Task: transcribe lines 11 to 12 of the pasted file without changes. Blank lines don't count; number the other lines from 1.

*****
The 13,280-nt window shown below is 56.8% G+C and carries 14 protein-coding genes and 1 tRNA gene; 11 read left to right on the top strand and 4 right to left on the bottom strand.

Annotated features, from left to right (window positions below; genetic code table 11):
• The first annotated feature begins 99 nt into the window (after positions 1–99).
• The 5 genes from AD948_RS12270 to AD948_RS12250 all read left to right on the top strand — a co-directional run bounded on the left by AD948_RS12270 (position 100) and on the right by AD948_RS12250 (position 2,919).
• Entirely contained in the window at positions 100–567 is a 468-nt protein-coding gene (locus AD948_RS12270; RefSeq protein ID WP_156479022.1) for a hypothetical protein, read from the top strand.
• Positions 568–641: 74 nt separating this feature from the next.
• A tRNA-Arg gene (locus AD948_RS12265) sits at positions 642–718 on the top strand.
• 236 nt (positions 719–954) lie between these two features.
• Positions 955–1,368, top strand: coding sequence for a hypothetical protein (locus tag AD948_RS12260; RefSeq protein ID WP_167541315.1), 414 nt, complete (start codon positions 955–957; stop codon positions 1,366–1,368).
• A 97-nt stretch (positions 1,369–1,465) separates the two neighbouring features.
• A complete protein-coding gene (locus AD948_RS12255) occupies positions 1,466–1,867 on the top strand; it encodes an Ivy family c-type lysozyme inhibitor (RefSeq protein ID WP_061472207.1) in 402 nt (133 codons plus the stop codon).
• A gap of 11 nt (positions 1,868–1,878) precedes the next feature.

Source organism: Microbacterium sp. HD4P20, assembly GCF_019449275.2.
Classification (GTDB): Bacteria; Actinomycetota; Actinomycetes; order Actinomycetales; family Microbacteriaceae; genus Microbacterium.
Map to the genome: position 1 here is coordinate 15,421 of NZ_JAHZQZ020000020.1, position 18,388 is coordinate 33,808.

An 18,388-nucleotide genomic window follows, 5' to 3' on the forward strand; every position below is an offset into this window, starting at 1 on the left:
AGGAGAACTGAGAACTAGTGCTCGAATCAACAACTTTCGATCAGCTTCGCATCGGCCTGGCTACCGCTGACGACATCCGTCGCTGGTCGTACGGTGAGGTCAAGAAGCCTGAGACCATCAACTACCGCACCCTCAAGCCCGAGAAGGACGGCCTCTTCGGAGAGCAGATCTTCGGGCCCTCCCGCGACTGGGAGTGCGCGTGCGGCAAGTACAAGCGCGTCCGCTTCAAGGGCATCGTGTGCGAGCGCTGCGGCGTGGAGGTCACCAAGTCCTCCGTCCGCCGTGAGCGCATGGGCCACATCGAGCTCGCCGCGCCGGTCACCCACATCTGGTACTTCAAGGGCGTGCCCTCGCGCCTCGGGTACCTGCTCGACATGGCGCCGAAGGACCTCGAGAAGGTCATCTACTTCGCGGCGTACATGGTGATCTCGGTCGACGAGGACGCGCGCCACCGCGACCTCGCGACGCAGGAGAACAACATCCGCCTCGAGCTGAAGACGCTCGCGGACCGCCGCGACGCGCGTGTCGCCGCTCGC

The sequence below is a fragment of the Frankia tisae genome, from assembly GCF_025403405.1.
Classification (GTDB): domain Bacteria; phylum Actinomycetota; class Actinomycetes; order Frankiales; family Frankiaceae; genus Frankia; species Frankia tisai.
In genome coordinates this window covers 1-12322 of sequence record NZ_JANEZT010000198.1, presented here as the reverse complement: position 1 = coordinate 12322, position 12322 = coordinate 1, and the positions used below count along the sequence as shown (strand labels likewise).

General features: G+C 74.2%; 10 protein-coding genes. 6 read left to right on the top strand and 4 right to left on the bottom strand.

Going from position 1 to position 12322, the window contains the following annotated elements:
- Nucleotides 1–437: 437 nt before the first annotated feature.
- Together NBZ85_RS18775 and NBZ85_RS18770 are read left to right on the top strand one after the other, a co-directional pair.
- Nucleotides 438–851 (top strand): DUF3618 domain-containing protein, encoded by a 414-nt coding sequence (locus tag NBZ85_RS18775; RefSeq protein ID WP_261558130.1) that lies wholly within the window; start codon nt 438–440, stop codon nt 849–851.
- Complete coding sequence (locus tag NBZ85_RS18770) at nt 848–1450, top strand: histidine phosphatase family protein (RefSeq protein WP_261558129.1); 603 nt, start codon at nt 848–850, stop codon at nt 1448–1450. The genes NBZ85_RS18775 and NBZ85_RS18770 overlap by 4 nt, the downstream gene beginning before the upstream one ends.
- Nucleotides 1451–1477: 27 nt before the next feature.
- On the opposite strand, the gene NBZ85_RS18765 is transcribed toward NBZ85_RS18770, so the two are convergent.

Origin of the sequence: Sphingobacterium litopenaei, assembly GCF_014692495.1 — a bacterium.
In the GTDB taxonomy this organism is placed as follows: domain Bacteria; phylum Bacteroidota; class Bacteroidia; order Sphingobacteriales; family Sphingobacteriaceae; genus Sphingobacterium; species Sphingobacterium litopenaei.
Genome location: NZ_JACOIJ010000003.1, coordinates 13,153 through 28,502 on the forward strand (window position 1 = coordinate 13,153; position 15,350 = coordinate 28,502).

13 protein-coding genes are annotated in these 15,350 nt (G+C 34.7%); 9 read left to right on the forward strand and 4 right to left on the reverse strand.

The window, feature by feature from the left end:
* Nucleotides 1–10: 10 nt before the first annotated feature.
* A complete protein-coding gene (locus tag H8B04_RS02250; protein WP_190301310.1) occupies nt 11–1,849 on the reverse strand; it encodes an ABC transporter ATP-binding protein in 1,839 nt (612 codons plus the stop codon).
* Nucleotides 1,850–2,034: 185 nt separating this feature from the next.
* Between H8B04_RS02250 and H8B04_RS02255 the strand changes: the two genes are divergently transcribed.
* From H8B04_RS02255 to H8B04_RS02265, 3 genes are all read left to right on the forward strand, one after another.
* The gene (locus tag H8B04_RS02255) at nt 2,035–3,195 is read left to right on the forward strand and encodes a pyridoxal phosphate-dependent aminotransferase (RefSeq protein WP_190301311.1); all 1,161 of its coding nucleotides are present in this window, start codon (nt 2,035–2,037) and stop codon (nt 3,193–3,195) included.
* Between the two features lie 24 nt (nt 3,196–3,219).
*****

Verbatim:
• A complete protein-coding gene (locus AD948_RS12255) occupies positions 1,466–1,867 on the top strand; it encodes an Ivy family c-type lysozyme inhibitor (RefSeq protein ID WP_061472207.1) in 402 nt (133 codons plus the stop codon).
• A gap of 11 nt (positions 1,868–1,878) precedes the next feature.